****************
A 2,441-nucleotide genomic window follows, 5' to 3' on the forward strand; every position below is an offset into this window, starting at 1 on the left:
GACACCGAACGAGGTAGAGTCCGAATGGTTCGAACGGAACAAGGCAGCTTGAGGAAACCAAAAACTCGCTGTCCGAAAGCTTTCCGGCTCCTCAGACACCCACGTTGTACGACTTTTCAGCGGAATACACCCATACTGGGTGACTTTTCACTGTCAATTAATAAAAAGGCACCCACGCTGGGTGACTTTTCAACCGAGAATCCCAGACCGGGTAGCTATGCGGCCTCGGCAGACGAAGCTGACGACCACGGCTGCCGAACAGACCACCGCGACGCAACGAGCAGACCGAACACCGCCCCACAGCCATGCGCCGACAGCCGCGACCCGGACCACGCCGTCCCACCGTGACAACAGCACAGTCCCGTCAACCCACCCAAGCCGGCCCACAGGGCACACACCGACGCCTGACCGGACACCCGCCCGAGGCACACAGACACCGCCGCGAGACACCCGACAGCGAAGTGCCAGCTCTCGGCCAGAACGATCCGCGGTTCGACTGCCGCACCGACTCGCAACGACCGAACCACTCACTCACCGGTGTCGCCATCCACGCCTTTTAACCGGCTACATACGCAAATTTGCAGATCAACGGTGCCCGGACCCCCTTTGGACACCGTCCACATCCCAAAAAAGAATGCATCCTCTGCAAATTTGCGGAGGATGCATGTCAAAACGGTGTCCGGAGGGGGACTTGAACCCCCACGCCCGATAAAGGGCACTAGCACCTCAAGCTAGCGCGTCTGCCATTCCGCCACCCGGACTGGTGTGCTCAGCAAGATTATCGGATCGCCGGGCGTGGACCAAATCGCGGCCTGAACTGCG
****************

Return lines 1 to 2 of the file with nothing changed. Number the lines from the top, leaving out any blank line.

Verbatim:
A 2,441-nucleotide genomic window follows, 5' to 3' on the forward strand; every position below is an offset into this window, starting at 1 on the left:
GACACCGAACGAGGTAGAGTCCGAATGGTTCGAACGGAACAAGGCAGCTTGAGGAAACCAAAAACTCGCTGTCCGAAAGCTTTCCGGCTCCTCAGACACCCACGTTGTACGACTTTTCAGCGGAATACACCCATACTGGGTGACTTTTCACTGTCAATTAATAAAAAGGCACCCACGCTGGGTGACTTTTCAACCGAGAATCCCAGACCGGGTAGCTATGCGGCCTCGGCAGACGAAGCTGACGACCACGGCTGCCGAACAGACCACCGCGACGCAACGAGCAGACCGAACACCGCCCCACAGCCATGCGCCGACAGCCGCGACCCGGACCACGCCGTCCCACCGTGACAACAGCACAGTCCCGTCAACCCACCCAAGCCGGCCCACAGGGCACACACCGACGCCTGACCGGACACCCGCCCGAGGCACACAGACACCGCCGCGAGACACCCGACAGCGAAGTGCCAGCTCTCGGCCAGAACGATCCGCGGTTCGACTGCCGCACCGACTCGCAACGACCGAACCACTCACTCACCGGTGTCGCCATCCACGCCTTTTAACCGGCTACATACGCAAATTTGCAGATCAACGGTGCCCGGACCCCCTTTGGACACCGTCCACATCCCAAAAAAGAATGCATCCTCTGCAAATTTGCGGAGGATGCATGTCAAAACGGTGTCCGGAGGGGGACTTGAACCCCCACGCCCGATAAAGGGCACTAGCACCTCAAGCTAGCGCGTCTGCCATTCCGCCACCCGGACTGGTGTGCTCAGCAAGATTATCGGATCGCCGGGCGTGGACCAAATCGCGGCCTGAACTGCG